Carver Theater Redevelopment Project

Infrastructure | Under Construction

Built in 1950 as an “exclusively Negro” Theater, the Carver Theater carries important historical significance as one of the first state-of-art Theater for blacks in New Orleans. Noted theater historian Rene Brunet remarked that the Carver was the “best ‘colored’ Theater in New Orleans and perhaps the entire South ... as good as or better than any white Theater in town.” The Carver Theater is recognized on the National Register of Historic Places as having “exceptional significance” because its construction in 1950 was a watershed in the development of first-rate, state-of-the-art theaters for blacks in New Orleans. In its heyday, the Carver Theater was a magnificent building serving a solitary function. The old structure has aged gracefully and once restored will serve as the centerpiece of a cultural renaissance that will stimulate economic development in the surrounding Tremé neighborhood. Located just ten blocks from the French Quarter, proximal to downtown New Orleans, and only a few blocks away from St. Peter Claver Church; the largest African American Catholic Church in the state of Louisiana, the Carver is centrally positioned. Bringing the Theater back into commission will not only restore pride to this structure, but will also fill this historic neighborhood once again with life and energy, playing a vital role in spurring economic activity in the area. Once restored, the project will operate as a live entertainment and special events venue with the primary focus on jazz, big band ensembles, chamber music, operetta, stage plays, dance recitals, weddings, Off-Broadway Shows, and Community Theater. State of the arts technology will allow the facility to be marketed as a prime venue for live audio and video recordings, thus allowing the Carver to serve as a hub for development by local performing artists desiring to participate in the music, film, and entertainment industry. The attention in developing acoustical sound barriers designed to prevent the intrusion of noise from the outside of the facility during performances also has the added benefit of protecting the surrounding neighbors from sounds filtering to the outside. There once was a time in New Orleans when self reliance in the African-American community in New Orleans meant the ability to hold events and social gathering in facilities located in the African-American community. These activities though primarily entertainment and social provided the backdrop for the fabric of the community, established its business entrepreneurial class and provided needed accommodations in a time when African-Americans were not allowed in downtown entertainment and function space. These facilities located in every African American neighborhood in New Orleans as in African-American communities across the United States were often wood frame social halls used for weddings and Mardi Gras functions and small theaters used for movies. They provided a needed refuge from the cruelty and humiliation of segregation. Gone now are the neighborhood movie houses, rickety reception halls, fraternal social halls. It is only now that we realize that these facilities provided an important connection for business and social well being without which inner city New Orleans is less enriched with community vibrancy and cultural/artistic expressions. Businesses that clustered near the vibrant activities providing needed supplies and services are gone; the heart and soul of communities ripped out by demolition balls. New Orleans need neighborhood based facilities that serve as catalyst for neighborhood commercial revitalization. The Carver Theater is such a project. The Carver Theater’s main performance hall will comfortably seat nearly 700 guests with the ability to accommodate another 108 in the adjourning Piano Room, thus allowing conference and wedding planners to the use the Carver as an alternative to large hotel ballrooms. The facility will have 7 full tim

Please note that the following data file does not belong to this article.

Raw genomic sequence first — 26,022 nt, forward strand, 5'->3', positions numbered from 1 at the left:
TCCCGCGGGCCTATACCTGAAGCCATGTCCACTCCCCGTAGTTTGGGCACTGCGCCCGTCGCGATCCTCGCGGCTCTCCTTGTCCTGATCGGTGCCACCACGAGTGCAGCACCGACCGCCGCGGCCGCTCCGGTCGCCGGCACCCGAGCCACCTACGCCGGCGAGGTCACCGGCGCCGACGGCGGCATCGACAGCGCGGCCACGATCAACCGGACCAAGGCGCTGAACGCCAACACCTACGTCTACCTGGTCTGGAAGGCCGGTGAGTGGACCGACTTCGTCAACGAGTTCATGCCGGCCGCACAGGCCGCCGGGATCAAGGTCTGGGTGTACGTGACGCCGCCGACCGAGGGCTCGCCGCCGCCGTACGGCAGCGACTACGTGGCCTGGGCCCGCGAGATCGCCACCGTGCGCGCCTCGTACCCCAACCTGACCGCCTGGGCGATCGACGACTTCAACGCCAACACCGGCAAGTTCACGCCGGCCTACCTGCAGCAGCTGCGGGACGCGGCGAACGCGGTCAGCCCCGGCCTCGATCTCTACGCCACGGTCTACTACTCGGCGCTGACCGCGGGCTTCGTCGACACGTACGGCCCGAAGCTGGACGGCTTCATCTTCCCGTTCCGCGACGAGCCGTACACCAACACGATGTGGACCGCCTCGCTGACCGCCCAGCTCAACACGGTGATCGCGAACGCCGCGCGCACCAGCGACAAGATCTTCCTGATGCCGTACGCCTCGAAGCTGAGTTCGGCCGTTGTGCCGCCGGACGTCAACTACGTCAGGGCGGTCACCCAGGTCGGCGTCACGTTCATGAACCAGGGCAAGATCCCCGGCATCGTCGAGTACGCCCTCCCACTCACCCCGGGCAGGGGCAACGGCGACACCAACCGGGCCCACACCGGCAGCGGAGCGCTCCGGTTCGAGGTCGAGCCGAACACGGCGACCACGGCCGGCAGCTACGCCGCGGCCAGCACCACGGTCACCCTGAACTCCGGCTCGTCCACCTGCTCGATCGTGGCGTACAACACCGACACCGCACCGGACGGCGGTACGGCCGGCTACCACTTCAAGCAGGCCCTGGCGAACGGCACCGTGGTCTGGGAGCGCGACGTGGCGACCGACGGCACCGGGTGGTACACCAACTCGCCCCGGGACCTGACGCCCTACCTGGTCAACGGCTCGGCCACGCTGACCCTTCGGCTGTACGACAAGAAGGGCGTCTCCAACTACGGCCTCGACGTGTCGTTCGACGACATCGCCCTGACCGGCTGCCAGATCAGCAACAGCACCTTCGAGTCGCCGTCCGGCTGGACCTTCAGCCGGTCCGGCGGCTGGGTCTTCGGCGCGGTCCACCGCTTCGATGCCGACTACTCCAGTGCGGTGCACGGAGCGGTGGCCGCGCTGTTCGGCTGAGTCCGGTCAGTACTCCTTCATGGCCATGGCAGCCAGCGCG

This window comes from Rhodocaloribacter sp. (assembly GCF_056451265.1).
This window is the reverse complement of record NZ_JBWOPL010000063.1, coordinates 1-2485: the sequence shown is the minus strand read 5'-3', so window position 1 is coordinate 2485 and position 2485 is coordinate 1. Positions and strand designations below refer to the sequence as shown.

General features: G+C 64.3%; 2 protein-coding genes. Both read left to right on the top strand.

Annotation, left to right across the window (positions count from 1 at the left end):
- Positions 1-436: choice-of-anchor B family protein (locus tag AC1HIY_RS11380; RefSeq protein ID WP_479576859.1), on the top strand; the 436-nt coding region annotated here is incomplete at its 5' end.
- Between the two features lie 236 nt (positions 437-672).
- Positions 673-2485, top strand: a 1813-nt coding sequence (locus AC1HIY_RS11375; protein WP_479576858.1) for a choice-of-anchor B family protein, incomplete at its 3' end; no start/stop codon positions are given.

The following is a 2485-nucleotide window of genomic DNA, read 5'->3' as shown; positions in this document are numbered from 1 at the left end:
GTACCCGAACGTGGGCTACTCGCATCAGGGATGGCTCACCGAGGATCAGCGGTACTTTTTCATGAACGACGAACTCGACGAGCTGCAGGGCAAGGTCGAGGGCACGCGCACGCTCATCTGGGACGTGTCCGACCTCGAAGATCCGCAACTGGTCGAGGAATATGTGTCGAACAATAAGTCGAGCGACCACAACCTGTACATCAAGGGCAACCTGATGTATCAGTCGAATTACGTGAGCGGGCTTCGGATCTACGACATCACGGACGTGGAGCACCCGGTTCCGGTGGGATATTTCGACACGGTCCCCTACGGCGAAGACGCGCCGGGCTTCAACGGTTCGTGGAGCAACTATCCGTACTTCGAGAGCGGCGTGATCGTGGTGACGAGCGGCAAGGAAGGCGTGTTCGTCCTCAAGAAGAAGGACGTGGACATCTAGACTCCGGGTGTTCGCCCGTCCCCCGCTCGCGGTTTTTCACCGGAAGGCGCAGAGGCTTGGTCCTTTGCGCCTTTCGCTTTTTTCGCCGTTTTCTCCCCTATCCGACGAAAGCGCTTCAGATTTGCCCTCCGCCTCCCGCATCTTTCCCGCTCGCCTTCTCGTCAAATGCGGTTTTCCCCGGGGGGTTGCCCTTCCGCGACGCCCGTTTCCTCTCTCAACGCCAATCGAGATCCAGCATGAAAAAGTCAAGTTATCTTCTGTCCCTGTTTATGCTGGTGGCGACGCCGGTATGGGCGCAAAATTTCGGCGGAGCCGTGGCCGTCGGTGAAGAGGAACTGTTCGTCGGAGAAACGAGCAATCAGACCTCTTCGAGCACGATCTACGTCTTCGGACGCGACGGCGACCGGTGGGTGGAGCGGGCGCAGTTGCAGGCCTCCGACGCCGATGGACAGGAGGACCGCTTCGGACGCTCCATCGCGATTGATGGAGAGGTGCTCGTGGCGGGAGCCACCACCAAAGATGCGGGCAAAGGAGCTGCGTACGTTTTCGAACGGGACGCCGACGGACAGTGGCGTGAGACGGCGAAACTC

March 5, 2012


Carver Theater, LLC